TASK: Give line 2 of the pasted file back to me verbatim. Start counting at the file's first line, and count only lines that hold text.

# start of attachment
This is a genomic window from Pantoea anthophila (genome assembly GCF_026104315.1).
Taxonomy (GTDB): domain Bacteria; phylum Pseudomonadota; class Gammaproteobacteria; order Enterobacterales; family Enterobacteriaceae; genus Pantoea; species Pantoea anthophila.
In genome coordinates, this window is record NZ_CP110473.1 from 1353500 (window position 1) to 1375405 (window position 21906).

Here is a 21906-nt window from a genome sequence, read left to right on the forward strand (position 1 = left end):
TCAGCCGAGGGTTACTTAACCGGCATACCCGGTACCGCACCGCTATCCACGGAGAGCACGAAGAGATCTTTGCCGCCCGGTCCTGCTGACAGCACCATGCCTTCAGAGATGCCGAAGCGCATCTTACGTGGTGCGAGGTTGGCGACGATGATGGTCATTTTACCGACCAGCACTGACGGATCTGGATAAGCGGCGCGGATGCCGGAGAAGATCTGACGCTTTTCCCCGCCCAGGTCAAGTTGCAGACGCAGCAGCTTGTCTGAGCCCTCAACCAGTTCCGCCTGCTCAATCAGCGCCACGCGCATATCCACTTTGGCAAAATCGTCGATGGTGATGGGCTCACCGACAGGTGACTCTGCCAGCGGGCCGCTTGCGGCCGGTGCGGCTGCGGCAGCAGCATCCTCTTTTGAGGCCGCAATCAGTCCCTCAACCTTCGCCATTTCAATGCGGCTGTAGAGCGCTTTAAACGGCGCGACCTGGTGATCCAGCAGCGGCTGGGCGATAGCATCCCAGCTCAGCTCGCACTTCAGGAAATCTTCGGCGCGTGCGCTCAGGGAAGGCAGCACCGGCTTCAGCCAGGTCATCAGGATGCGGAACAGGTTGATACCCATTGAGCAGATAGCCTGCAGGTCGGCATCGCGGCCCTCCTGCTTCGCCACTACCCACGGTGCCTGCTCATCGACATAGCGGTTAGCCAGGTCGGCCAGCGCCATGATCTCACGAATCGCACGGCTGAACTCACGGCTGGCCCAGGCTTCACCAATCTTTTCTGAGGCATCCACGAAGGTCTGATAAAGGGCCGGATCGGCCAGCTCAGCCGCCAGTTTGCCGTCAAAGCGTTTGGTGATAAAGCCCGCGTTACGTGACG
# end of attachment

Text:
Taxonomy (GTDB): domain Bacteria; phylum Pseudomonadota; class Gammaproteobacteria; order Enterobacterales; family Enterobacteriaceae; genus Pantoea; species Pantoea anthophila.